Chinese meatballs (Jiaozi,) are stuffed packages made of unleavened dough and savory fillings that consist of minced ingredients such as meat, eggs, tofu or vegetables. They can be boiled, fried or steamed. Jiaozi (pronounced jow-zee) are perhaps the most common type of Chinese meatballs. Shaped like a half moon and with an opaque wrapper made of wheat dough, jiaozi are usually filled with ground pork, cabbage, and scallions, and served with a dipping sauce made of soy sauce, vinegar, and sesame oil.
Meatballs aren't just a delicious snack. They have a rich meaning that dates back to ancient China, 1,800 years ago. Also known as Jiaozi, these Chinese meatballs commemorate an interesting incident from the past and are now part of many people's lives. Once you learn how to make meatballs from scratch, not only can you try the hundreds of varieties that are consumed around the world, but you can also create your own recipes and traditions.
Also called gaau ji in Cantonese, these meatballs, unlike jiaozi or Chinese meatballs, are smaller and have a thin but hard shell that does not break. As one of the richest international cities, Hong Kong offers a variety of restaurants with the best jiaozi, as well as a palate that includes light Chinese tea. Influenced by Chinese, Shaanvi and Islamic cuisine, Xi'an has a variety of dining options, the most popular being jiaozi. With their simple and handy preparation method, Chinese meatballs give your tables an aesthetic appearance and never fail to impress anyone's taste buds.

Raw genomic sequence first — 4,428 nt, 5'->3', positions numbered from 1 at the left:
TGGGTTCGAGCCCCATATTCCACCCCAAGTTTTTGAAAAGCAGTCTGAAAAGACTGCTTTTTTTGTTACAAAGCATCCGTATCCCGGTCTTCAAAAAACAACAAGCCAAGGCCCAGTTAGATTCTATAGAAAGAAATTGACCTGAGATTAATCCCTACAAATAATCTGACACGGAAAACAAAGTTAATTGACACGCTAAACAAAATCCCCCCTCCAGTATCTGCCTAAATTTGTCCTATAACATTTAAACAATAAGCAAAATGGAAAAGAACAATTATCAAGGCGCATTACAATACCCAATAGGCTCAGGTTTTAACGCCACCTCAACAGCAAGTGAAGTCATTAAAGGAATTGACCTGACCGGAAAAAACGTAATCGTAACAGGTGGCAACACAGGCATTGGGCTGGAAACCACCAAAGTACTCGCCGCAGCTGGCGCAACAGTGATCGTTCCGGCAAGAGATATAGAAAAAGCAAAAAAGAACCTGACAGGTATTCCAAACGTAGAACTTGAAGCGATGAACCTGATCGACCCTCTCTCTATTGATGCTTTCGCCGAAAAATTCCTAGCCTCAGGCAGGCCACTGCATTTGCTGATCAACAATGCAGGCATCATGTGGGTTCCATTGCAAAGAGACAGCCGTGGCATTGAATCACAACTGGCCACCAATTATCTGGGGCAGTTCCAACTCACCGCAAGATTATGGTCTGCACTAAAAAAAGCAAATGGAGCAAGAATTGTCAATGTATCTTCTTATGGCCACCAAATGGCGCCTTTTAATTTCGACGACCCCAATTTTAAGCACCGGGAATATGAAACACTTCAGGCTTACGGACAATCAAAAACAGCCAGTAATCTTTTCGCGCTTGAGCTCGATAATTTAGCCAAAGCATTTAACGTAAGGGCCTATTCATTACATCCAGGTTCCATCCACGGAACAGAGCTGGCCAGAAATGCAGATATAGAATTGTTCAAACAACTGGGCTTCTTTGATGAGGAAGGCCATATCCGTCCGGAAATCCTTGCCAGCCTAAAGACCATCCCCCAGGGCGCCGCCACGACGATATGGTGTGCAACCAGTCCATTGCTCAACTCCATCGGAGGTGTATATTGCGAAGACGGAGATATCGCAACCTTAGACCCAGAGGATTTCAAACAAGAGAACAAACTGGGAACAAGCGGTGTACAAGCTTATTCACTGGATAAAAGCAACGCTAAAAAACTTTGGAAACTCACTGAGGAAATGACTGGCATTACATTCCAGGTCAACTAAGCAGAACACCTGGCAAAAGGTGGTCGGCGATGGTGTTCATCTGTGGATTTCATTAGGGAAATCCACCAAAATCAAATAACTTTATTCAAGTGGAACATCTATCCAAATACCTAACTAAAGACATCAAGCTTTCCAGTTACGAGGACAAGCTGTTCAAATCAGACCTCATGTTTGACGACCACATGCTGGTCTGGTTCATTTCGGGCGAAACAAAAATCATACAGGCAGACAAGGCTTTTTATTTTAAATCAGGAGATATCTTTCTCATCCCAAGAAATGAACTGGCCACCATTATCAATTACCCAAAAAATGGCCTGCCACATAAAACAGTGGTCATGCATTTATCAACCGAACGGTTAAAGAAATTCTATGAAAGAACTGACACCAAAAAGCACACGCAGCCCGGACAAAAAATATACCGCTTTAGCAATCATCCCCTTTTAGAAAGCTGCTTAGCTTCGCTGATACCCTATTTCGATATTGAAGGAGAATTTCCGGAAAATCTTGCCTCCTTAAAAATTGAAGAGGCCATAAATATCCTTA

According to legend, during the Eastern Han Dynasty, a famous doctor of traditional Chinese medicine, named Zhang Zhongjing, lived and introduced meatballs. Words cannot describe how affectionate the Chinese are and they admire the meatballs that symbolize love and warmth. As with most styles of Chinese dumplings, siu mai variations abound throughout China and in other regions of Asia. Ground pork and shrimp are typical fillings, although as with all Chinese meatballs, traditional and non-traditional variations abound depending on the region.
Like Har Gao and Siu Mai, Xiao Long Bao is regularly served as part of the traditional Chinese dim sum brunch. Wontons are another generic category of Chinese meatballs, which can be prepared in all kinds of ways depending on their filling and whether they are prepared by boiling, steaming or frying. Chinese meatballs are a universe in and of themselves, and it can be difficult for Westerners to navigate because many types of meatballs are known by several different names: Sichuan name, Cantonese name and Pinyin or Romanized name. In China, the most popular type is called jiaozi () or water dumplings (), meaning that they are traditionally boiled in water, unlike their many well-known and equally delicious steamed cousins.
Since then, most people have started imitating Zhang's recipe with additional ingredients, such as vegetables and other types of meat, to celebrate the Chinese New Year. Although momo is a Tibetan term, it is derived from the Chinese loan momo, which means steamed bread and is made by the Nepalese.